(3) If AHAB’s appeal against the Chief Justice’s findings (that the AHAB partners knew of, authorized and consented to the borrowings from banks and Al Sanea’s borrowings from the Money Exchange) failed, it would not be open to AHAB to raise a new case of lack of fully informed consent, based on different and additional complaints that the partners did not fully know about the uses to which Al Sanea put the money or his prospects for repaying his borrowings. It might be true that Al Sanea must be regarded as a rogue, and that it would have been extremely difficult for him to prove anything the burden of which lay on him to prove. Nevertheless, if it were assumed ex hypothesi that the respondents would be able to sustain the Chief Justice’s findings on appeal, it would be unfair to say that the respondents must lose on any new case which AHAB proposed on appeal, just because they had put in issue on the pleadings a doctrine of fully informed consent, the burden of disproving which lay on the respondents. In an extremely complex case, AHAB chose to take their stand on their knowledge or ignorance, since 2000, of fraudulent borrowings from the banks and of unauthorized borrowings from the Money Exchange by Al Sanea. AHAB sought to support both the allegations of innocence and ignorance on the part of the AHAB partners, and the allegations (by way of corollary) of fraudulent borrowings from banks and in turn from the Money Exchange on the part of Al Sanea, by accusations of wholesale forgery against Al Sanea. If that case failed, AHAB could not rely on new allegations that the respondents had failed to prove that the AHAB partners had been informed about and consented to every aspect of Al Sanea’s business purposes and prospects. That would be somewhat analogous to allowing a new case of negligence to be advanced after the failure of a case of fraud, or a fortiori of allowing a new case of fraud to be raised after the failure of a first case of fraud (paras. 331–333).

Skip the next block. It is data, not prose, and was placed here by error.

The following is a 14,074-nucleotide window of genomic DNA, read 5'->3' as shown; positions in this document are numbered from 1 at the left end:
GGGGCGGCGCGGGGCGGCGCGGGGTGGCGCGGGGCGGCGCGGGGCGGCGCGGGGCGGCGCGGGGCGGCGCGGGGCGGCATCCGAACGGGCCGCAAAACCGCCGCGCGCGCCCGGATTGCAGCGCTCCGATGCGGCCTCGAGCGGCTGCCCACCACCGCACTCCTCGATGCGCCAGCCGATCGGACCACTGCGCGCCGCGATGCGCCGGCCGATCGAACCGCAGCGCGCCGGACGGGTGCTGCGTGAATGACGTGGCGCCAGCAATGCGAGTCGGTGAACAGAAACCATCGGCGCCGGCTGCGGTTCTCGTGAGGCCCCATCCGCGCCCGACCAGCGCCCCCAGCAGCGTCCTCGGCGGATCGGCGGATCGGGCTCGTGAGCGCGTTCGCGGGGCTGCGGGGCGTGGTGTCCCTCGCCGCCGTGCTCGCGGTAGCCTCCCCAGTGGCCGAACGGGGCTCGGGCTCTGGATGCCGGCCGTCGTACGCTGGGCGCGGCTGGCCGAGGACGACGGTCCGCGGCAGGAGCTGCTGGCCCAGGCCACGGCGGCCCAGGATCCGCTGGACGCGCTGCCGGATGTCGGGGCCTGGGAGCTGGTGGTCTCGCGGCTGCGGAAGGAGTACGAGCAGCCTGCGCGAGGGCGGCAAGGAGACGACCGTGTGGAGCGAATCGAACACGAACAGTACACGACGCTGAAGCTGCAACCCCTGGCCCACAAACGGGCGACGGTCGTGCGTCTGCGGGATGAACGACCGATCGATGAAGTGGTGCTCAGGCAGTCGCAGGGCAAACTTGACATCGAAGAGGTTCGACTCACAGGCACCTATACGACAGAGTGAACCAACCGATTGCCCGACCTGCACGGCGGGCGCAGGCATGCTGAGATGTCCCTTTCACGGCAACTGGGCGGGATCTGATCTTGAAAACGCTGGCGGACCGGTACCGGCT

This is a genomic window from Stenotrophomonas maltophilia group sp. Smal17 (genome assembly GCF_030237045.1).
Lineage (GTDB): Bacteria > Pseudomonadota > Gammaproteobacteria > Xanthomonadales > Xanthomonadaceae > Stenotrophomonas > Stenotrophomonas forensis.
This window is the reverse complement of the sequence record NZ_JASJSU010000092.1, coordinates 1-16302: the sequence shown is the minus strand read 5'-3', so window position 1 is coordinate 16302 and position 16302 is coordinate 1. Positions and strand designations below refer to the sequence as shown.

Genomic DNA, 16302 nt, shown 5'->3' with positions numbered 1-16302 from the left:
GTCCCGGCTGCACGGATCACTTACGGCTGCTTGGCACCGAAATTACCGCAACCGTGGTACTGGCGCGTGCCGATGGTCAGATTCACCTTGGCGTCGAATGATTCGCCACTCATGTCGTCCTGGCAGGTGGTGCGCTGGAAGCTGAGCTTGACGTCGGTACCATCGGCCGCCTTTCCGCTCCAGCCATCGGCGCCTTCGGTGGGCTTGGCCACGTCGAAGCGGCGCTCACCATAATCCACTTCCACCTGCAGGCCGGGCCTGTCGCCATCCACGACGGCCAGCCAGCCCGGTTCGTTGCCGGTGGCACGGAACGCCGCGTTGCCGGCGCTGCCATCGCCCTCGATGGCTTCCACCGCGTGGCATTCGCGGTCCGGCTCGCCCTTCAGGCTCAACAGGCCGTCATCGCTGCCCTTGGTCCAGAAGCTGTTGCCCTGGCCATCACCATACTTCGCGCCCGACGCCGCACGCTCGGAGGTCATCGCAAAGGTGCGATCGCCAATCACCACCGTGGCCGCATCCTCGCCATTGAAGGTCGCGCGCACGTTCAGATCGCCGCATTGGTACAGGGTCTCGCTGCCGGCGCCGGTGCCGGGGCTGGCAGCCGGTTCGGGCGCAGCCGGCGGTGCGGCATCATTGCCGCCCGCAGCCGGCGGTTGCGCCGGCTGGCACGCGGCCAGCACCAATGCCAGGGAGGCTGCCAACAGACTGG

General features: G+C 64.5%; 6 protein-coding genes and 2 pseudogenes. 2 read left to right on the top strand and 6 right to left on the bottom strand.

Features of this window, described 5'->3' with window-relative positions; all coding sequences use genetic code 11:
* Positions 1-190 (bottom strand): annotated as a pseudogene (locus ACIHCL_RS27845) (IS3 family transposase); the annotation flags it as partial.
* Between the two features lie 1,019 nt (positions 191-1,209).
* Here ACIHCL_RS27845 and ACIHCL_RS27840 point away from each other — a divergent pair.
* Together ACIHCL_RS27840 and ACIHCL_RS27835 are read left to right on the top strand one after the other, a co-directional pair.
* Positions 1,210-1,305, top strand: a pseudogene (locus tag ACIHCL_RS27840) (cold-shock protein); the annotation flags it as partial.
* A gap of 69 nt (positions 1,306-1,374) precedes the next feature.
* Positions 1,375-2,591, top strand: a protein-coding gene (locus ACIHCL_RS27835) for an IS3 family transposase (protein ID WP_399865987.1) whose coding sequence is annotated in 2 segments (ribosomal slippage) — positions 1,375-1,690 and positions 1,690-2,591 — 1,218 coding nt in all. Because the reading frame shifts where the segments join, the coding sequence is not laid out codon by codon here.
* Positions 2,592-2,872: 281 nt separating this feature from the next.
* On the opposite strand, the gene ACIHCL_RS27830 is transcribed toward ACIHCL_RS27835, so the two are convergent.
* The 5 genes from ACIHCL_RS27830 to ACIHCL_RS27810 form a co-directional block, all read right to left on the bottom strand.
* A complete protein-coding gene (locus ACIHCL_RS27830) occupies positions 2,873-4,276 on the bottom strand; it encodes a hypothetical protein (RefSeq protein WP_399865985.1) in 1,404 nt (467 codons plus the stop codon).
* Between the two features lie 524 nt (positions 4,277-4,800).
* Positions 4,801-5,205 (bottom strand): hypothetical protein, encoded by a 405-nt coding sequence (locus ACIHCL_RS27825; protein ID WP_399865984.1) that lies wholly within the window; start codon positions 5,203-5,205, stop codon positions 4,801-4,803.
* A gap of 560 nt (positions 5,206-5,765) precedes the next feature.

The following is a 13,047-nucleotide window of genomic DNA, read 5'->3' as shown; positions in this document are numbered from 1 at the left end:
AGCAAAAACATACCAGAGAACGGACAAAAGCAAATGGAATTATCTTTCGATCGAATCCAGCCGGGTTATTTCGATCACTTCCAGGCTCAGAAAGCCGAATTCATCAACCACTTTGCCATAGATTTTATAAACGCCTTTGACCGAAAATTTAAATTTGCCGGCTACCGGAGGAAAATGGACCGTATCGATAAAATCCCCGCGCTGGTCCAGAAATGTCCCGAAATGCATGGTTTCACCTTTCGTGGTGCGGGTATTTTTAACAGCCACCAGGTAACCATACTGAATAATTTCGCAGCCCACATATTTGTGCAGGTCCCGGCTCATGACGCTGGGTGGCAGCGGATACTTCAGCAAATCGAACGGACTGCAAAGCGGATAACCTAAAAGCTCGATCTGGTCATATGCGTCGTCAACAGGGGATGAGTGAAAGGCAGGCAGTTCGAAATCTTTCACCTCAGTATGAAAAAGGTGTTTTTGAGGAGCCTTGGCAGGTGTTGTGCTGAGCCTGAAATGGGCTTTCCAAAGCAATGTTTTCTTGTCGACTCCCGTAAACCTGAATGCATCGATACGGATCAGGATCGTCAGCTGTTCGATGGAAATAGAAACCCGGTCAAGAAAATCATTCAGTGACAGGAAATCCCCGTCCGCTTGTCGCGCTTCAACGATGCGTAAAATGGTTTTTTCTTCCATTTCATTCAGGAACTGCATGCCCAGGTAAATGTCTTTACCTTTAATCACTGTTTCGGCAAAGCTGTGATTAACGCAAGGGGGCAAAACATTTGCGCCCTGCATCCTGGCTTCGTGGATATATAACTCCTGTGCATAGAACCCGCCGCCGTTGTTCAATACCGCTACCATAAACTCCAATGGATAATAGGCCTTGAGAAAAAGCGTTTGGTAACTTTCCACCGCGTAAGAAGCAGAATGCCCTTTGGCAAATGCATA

(4) The appeal failed and the court upheld the Chief Justice’s decision in relation to knowledge, authority, informed consent and breach of fiduciary duty, with the exception of the Al Sanea’s transfer of $191m. on May 3rd, 2009. There was a longstanding fraud on the banks, which started with Abdulaziz and Al Sanea, and which continued for years throughout the succession of Suleiman and finally (albeit briefly) Yousef as chairmen of the Money Exchange. It was impossible to acquit Abdulaziz of conscious appreciation of dishonesty. The structure of the Money Exchange’s operations whereby the banks were misled as to the extent of the Money Exchange’s borrowings and the value of its assets was a fundamental part of the Money Exchange’s operations. Although it was difficult to be sure how fully Abdulaziz took his partners into his detailed knowledge of the operation, it was impossible to think that they did notunderstand the essential structure of the fraud. They were members of the same family, all working in the AHAB family business. AHAB’s case on appeal was not so much that the Chief Justice ignored or mistook the established evidence but that he did not reach the conclusion that AHAB advocated with respect to forgery and manipulation, namely that there was an evasion of “new for old” in fraud of the Algosaibis. The court was not persuaded that the Chief Justice erred in his conclusions and certainly not that he reached conclusions to which he was not entitled. The court recognized, as did the Chief Justice, that Al Sanea was dishonest, but so too were the Algosaibis and their dishonesty was intimately linked with Al Sanea’s. Their foundational case of “new for old” rightly failed and with it the basis for their submission that Al Sanea had to cheat them as well in order to continue with their mutual fraud on the banks. Their dishonesty continued, after the Money Exchange’s collapse, into litigation, with suppression of documents and dishonest evidence (paras. 665–672).